Upon meeting Lauren Dulberg, Rockland County’s first doctor of Chinese Medicine, you immediately sense her drive, energy and dedication.
A New City native who now practices in Nyack, Dulberg arrived at her profession and developed these powerful traits through a fascinating journey — fueled by a desire for helping others — that led her to Arizona, California, Argentina, India, and, ultimately, back to the Hudson Valley.
It started with a thirst for knowledge.
Dulberg has studied everything from anthropology to creative writing and religious mysticism, which eventually led her to Chinese medicine and acupuncture. Her interest in alternative healing practices was first piqued when she met a medicine man from the Tohono O’odham tribe in Tucson, Arizona, while in college.
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She asked the medicine man why he went through exhaustive, almost masochistic, training. He answered, “to heal the spirit of our ancestors.”
This idea brought Dulberg to her knees as she reflected on the many relatives her own family had lost in the Holocaust during World War II. One of the reasons Dulberg practices what she does today is due to the generational trauma she grew up with, directly related to her grandparents, who, unlike many family members, survived the Holocaust.
After finishing college, Dulberg dove into alternative healing modalities, including sweat lodges, yoga and herbal remedies. Fascinated by indigenous wisdom and ethnobotany, she considered getting a PHD in medical anthropology and living in India. Instead, she became a yoga teacher and a real estate agent.
However, Dulberg says she finally found her true calling when she actually did make a trip to India. During her travels in India, she met a series of healers who convinced her to dedicate her life to alternative medicine.
“Chinese medicine is like a focused anthropological study of a medicine that’s accepted in our culture, that one can be certified in,” says Dulberg, . “And it makes sense, because it’s been around for thousands of years. Billions of people have been successful with it — it’s used in the Mayo Clinic and Sloan Kettering — and it’s a highly recognized alternative for addressing symptoms that sometimes remain a mystery for modern medicine.”
Dulberg says she has witnessed Chinese medicine’s success with menopause, perimenopause, fertility and mental health problems, including addiction, trauma and depression.
Acupuncture uses very fine needles to reach specific energy points located throughout the body. Dulberg says the practice allows energy to move properly throughout the body, helps regenerate cells and puts patients into a calm, deep state afterward.
Dulberg has been in private practice for 11 years and her business, Two Rivers Acupuncture & Wellness, has been open since 2016. Two Rivers is located on N. Highland Avenue in Nyack and provides acupuncture, herbal medicine and nutritional therapy. Dulberg and her associates, Dr. Mijung Park and Dr. Hea Hannah Suh, say they address the needs of all people. Dulberg’s specialty is women’s and mental health while Park and Suh specialize in orthopedics and integrative internal medicine.
They focus on the mind, body and spirit of their patients. Their mantra is healing from “root to branch” — healing from the inside to cause biomedical changes, by stimulating the body’s natural healing abilities — as opposed to treating the sickness, as traditional medicine does.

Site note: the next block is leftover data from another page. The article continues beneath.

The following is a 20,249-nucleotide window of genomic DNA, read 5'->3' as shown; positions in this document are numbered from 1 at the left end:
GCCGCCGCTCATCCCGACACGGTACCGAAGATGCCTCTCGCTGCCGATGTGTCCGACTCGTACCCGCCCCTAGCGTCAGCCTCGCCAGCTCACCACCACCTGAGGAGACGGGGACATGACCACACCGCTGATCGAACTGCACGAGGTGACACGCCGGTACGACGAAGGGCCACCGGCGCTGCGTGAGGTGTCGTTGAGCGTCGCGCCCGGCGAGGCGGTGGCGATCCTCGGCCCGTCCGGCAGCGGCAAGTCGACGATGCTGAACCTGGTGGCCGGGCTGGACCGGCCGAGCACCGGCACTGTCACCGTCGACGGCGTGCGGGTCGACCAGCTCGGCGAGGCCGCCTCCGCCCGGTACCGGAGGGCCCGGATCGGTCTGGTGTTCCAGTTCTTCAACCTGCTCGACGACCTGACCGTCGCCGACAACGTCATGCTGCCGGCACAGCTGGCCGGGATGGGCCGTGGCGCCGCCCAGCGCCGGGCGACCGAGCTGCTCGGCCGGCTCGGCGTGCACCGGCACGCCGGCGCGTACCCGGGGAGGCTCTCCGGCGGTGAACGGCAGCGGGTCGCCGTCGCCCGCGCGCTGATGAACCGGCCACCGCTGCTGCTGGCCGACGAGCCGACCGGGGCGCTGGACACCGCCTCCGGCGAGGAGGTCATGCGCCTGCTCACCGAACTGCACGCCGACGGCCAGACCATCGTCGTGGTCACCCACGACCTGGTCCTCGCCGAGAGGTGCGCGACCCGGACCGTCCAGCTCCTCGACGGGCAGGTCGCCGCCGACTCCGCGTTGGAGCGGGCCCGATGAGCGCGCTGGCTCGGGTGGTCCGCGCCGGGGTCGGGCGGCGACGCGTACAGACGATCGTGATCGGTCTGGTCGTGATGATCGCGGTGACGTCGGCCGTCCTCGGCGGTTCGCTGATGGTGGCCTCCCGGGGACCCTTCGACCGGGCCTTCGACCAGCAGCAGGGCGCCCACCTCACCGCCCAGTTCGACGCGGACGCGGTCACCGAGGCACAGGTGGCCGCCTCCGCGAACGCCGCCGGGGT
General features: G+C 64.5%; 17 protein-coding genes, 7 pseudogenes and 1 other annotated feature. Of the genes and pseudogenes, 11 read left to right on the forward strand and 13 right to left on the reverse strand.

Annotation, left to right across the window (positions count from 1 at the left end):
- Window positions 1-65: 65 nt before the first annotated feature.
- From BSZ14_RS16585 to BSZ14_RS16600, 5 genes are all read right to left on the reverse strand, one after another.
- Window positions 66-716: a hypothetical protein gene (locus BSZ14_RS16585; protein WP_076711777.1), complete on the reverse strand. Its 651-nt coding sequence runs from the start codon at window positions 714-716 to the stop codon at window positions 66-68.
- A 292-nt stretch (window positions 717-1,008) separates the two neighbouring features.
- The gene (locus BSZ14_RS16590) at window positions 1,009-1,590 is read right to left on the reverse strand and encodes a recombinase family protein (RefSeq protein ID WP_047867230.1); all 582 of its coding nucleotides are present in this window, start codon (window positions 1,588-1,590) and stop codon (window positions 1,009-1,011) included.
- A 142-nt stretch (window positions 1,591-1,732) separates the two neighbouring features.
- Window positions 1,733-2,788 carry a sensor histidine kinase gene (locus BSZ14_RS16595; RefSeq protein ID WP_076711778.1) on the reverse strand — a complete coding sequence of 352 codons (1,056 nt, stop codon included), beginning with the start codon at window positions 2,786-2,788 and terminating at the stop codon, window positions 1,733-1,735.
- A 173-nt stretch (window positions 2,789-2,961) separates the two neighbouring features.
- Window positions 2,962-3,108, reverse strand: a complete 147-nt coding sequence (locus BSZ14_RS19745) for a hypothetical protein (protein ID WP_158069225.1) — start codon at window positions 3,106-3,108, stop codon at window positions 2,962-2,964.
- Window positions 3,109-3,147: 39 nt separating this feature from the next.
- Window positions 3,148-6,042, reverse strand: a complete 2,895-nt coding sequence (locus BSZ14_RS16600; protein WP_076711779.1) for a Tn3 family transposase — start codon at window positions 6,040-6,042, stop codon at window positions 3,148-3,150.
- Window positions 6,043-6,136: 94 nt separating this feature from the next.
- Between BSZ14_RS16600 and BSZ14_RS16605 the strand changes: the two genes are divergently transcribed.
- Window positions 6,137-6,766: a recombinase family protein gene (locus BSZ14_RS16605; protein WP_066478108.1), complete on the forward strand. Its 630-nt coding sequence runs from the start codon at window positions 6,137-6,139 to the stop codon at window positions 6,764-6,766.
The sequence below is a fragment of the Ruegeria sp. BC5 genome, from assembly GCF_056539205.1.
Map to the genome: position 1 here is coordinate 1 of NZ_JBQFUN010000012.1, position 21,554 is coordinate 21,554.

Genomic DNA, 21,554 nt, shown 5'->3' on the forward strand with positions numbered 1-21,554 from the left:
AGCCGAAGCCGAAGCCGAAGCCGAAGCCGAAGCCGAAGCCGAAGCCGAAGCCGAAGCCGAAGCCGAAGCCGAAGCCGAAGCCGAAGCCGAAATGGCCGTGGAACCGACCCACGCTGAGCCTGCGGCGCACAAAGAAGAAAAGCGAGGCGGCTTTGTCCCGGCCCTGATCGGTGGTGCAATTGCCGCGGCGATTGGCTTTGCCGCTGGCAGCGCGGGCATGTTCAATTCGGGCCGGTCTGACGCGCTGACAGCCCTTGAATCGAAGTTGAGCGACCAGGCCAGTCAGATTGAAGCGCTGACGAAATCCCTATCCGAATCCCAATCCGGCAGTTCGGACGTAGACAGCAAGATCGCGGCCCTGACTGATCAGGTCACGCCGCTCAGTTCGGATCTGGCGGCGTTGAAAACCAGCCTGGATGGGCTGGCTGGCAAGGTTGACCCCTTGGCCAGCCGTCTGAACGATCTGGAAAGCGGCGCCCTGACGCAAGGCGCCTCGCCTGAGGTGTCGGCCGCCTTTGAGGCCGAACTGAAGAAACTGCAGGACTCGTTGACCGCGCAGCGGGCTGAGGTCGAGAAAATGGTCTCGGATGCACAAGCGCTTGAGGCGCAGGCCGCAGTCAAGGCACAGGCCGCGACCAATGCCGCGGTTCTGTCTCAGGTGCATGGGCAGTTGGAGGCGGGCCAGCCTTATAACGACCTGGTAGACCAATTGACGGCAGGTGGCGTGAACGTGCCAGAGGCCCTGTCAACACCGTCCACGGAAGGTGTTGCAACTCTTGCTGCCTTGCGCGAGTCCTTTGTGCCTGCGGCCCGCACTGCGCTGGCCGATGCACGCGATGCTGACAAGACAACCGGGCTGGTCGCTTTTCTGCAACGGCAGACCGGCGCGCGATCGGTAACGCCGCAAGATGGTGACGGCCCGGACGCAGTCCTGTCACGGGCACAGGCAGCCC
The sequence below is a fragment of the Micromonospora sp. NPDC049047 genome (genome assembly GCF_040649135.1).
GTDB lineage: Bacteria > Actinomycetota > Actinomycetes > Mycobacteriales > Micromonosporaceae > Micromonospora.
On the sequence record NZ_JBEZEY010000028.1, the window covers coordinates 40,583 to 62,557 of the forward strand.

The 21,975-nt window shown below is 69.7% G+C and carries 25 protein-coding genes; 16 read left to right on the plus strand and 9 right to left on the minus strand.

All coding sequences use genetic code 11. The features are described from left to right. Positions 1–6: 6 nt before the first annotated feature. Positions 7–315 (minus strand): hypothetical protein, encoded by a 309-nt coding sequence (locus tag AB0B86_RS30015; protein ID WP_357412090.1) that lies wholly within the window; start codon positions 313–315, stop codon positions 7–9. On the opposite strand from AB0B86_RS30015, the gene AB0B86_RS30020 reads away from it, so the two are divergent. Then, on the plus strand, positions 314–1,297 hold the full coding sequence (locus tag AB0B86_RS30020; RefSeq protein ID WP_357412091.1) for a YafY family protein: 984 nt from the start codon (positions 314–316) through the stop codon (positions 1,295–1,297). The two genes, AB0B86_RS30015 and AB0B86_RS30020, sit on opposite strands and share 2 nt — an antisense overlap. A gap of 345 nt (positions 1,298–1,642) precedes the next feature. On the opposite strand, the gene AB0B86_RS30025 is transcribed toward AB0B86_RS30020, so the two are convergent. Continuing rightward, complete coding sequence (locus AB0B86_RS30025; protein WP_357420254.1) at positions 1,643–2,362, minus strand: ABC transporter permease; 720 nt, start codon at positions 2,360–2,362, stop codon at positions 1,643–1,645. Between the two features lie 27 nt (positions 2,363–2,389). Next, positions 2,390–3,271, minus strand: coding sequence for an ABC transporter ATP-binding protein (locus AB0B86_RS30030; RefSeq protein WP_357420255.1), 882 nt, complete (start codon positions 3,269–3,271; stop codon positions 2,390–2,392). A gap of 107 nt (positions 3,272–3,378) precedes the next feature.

When you enter Two Rivers’ beautiful and serene office, there is an array of artwork that lends itself to an environment of healing. Dulberg’s husband, Marcelo Sturgeon, originally from Argentina, is the artist. Dulberg calls Sturgeon an energy healer whose “medicinal art” has healing vibrations and frequencies.
Another wall hanging is from something her grandfather found in the woods — a thangka (a Tibetan Buddhist painting) that Dulberg has always had with her.
“I would always say that my grandfather is watching over my patients,” says Dulberg “a lot of what I do is because of my grandparents.”
According to Dulberg, the benefits of acupuncture and Chinese medicine can last forever. She’s speaking not just as a trained professional, but also a shining example.
When she was in college, Dulberg says she suffered chronic back pain and received acupuncture alongside yoga to help relieve the pain.
A decade later, she gave birth to very large babies (her sons Noah and Ariel) and the acupuncture was put to the test. Happily, she says her back pain never came back.
Even before this test, there was a bigger one.
Dulberg was told she would never have children as a result of PCOS (Polycystic Ovarium Syndrome). But after receiving weekly acupuncture treatments, changing her diet, and taking Chinese herbs for a year and a half, Dulberg says her levels normalized and she was able to get pregnant. This experience, specifically, is why Dulberg says she specializes in women’s health and is extremely passionate about it.
Dulberg is Rockland’s first doctor of Chinese Medicine. Two Rivers Acupuncture and Wellness takes most insurance and offers discount packages to students, first responders and teachers. Especially during the Pandemic, Dulberg wanted to give back to those who gave unflinchingly to the greater good.
Recently, and most noteworthy, Two Rivers Acupuncture won the coveted Hudson Valley Magazine “Best Of 2023” award for Acupuncture.
“Two Rivers Acupuncture is like a dream that has finally come to fruition,” Dulberg proclaims. “It’s been a labor of love. I feel so grateful and honored to be doing what I love, being a part of such an amazing community, and sharing it with others.”
For a more comprehensive view of Dr. Lauren Dulberg and Two Rivers Acupuncture, I encourage readers to take a listen to the accompanying audio below.